Carnitine (β-hydroxy-γ-trimethyl amino butyrate), has been described as a conditionally essential nutrient for humans. CAR may acts as antioxidant either having a primary antioxidant activity (inhibiting free radical generation, scavenging the initiating free radicals and terminating the radical propagation reactions) or more likely, functioning as a secondary antioxidant (repairing oxidized polyunsaturated fatty acids esterified in membrane phospholipids (Liu et al., 2004). Moreover, CAR transport long-chain fatty acids across the inner mitochondrial membrane into the matrix for β-oxidation and has effects on oxidative metabolism of glucose in tissues (Broderick et al., 1992). Accordingly, this study was performed to investigate the ameliorative effect of L-carnitine on glucose, insulin resistance, lipid metabolism, biomarkers of oxidative stress, antioxidant status and some inflammatory markers in rats fed high-fructose diet for 60 days.

MATERIALS AND METHODS

Experimental animals: Sixty white male albino rats of 8-10 weeks old and weighting 150-200 g were used in this study. Rats were housed in separated metal cages and kept at constant environmental and nutritional conditions throughout the period of experiment. The animals were fed on constant ration and water was supplied ad libitum.

Chemicals and drugs used: All chemicals were of analytical grade and obtained from standard commercial suppliers. The drug and chemicals used in the present study were:

Fructose was obtained as bottle contains (D (+) fructose) 250 g in the Crystalline form. It was manufactured by El Nasr Pharmaceutical company and purchased from El-Gomhouria Co. For Trading Chemicals, Medicines And Medical Appliances, Egypt. Rats fed fructose-enriched diet daily (60 g/100 g diet) for 60 days (Rajasekar et al., 2005)
L-carnitine was obtained as a capsule form (one capsule contains 350 mg L-carnitine) and manufactured by MEPACO (Arab Co. For Pharmaceuticals & Medicinal Plant). Carnitine was dissolved in Propylene glycol and administered to rats at a dose of (300 mg kg-1 b.wt. day-1, orally) for 60 days

Ration and additives: There are two type of ration were prepared freshly daily throughout the course of experiment:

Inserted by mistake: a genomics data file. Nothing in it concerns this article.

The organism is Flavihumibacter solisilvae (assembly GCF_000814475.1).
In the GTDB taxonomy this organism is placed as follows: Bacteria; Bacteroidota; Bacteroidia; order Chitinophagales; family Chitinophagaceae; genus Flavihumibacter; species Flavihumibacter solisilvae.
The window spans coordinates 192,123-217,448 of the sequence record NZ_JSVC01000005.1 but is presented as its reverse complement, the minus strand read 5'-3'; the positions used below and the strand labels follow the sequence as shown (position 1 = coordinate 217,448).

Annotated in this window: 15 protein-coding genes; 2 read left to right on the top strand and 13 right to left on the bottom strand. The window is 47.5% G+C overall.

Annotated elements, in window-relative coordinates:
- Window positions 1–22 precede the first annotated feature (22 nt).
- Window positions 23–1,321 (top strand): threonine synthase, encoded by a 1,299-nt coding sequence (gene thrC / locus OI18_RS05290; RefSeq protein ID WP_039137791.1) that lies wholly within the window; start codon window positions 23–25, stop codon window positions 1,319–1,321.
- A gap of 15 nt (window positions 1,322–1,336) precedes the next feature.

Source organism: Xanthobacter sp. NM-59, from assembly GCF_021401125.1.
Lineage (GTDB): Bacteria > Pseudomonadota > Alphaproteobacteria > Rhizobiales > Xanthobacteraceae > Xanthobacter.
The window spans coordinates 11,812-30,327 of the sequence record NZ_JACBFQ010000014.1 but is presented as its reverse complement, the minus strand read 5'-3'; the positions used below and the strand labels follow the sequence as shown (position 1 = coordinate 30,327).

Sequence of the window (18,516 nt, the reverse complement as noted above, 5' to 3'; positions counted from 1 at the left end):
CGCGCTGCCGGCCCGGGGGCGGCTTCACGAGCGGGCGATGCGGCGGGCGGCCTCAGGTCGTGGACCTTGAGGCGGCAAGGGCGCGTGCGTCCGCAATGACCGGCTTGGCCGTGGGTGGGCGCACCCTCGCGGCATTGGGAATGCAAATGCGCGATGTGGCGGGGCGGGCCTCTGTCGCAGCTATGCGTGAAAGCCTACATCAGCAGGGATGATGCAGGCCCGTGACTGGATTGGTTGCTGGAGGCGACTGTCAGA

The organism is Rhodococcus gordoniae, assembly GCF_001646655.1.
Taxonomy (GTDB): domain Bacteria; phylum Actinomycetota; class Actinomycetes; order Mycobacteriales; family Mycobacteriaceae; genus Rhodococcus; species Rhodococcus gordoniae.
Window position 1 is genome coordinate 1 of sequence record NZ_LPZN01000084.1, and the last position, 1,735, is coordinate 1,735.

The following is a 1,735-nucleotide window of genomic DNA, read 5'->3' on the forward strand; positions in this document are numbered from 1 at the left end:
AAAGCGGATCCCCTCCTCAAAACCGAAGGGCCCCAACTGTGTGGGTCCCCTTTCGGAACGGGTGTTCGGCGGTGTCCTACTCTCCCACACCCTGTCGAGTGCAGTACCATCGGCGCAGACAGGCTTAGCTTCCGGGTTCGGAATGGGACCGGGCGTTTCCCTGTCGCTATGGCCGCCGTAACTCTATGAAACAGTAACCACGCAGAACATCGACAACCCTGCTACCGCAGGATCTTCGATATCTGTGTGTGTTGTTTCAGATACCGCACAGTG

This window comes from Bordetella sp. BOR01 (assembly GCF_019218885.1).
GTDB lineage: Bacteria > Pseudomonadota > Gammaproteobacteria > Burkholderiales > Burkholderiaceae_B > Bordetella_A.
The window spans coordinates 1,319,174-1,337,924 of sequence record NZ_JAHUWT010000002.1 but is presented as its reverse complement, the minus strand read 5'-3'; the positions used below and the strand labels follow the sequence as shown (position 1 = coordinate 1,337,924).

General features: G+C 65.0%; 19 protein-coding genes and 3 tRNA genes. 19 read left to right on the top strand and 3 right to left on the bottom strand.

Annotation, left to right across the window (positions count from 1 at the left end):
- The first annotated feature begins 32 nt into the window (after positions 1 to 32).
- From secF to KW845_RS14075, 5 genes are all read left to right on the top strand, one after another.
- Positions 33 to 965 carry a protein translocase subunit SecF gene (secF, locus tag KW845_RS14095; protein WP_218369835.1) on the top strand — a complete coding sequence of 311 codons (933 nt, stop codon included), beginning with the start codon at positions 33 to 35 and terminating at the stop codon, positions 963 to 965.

A control ration (g/100 g)
High fructose ration (60/100g of control diet)

The composition of two type of ration is presented in Table 1.

Experimental design: After acclimatization, the animals were divided into four groups containing 15 rats each, placed in individual cages and classified as follows:

Group I (control group): Rats received control diet, served as control non-treated for all experimental groups
Group II (fructose-fed group): Rats received fructose enriched diet (60 g fructose/100 g diet) for 60 days
Group III (fructose+L-carnitine group): Rats received daily fructose enriched diet (60 g fructose/100 g of diet) and were administered L-carnitine (300 mg kg-1 b.wt. day-1, orally) for 60 days
Group IV (control+L-carnitine group): Rats received the control diet and were administered L-carnitine for 60 days

Table 1: Composition of control diet (g 100 g-1) (NRC, 1995)
Image for - Protective Effect of L-carnitine on Metabolic Disorders, Oxidative Stress, Antioxidant Status and Inflammation in a Rat Model of Insulin Resistance
*The composition of mineral mix (g kg-1) contained 30.5 g MgSO4·7H2O, 65.2 g NaCl, 105.7 g Kcl, 200.2 g KH2PO4, 3.65 g MgCO3, 38.8 g Mg (OH)2·3H2O, 40.0 g FeC6H5O7·5H2O, 512.4 g CaCO3, 0.8 g KI, 0.9 g NaF, 1.4 g CuSO4·5H2O, 0.4 g MnSO4 and 0.05 g CONH3. One kilogram of vitamin mix contained 3.0 g thiamine mononitrate, 3.0 g riboflavin, 3.5 g pyridoxine HCl, 15 g nicotinamide, 8.0 g d-calcium pantothenat, 1.0 g folic acid, 0.1 g d-biotin, 5 mg cyanocobalamin, 0.6 g vitamin A acetate, 25 g α-tocopherol acetate and 10 g choline chloride

Sampling: Random blood samples and liver tissue specimens were collected from all animals groups (control and experimental groups) two times along the duration of experiment at 45 and 60 days from the onset of L-carnitine administration.

Blood samples: Blood samples for serum separation were collected by ocular vein puncture after overnight fasting in dry, clean and screw capped tubes and serum were separated by centrifugation at 2500 rpm for 15 min to processed serum who used directly for glucose determination and then kept in a deep freeze at -20°C until used for subsequent biochemical analysis.

Liver tissue samples: At the end of the each experimental period, rats were sacrificed by cervical decapitation. The liver specimen was quickly removed and weighted, then perfused with cold saline to exclude the blood cells and then blotted on filter paper and stored at -20°C. Briefly, liver tissues were cut, weighed and minced into small pieces, homogenized with a glass homogenizer in 9 volume of ice-cold 0.05 mM potassium phosphate buffer (pH 7.4) to make 10% homogenates. The homogenates were centrifuged at 5,000 rpm for 15 min at 4°C then the supernatant was used for the determination of superoxide dismutase (SOD), catalase (CAT) and glutathione peroxidase (GPx).

Biochemical analysis: Serum glucose, insulin, insulin resistance, total cholesterol, triacylglycerols (TG), phospholipids, Free Fatty Acids (FFA), pyruvate, lactate, sialic acid, L-Malondialdehyde (L-MDA), Leptin, Tumor necrosis factor-alpha (TNF-α), Interleukin-6 (IL-6) and Nitric Oxide (NO), liver superoxide dismutase (SOD), catalase (CAT) and glutathione peroxidase (GPx) were determined using methods described by Trinder (1969), Wilson and Miles (1977), Matthews et al. (1985), Meiattini et al. (1978), Bucolo and David (1973), Takayama et al. (1977), Matsubara et al. (1983), Sutherland et al. (1995), Noll (1988), Simpson et al. (1993), Ohkawa et al. (1979) and Beall et al. (1992), DRG® Interleukin-6 (rat) (EIA-NO.4845) (Montgomery and Dymock, 1961; Nishikimi et al., 1972; Aebi, 1984; Fossati et al., 1980; Paglia and Valentine, 1967).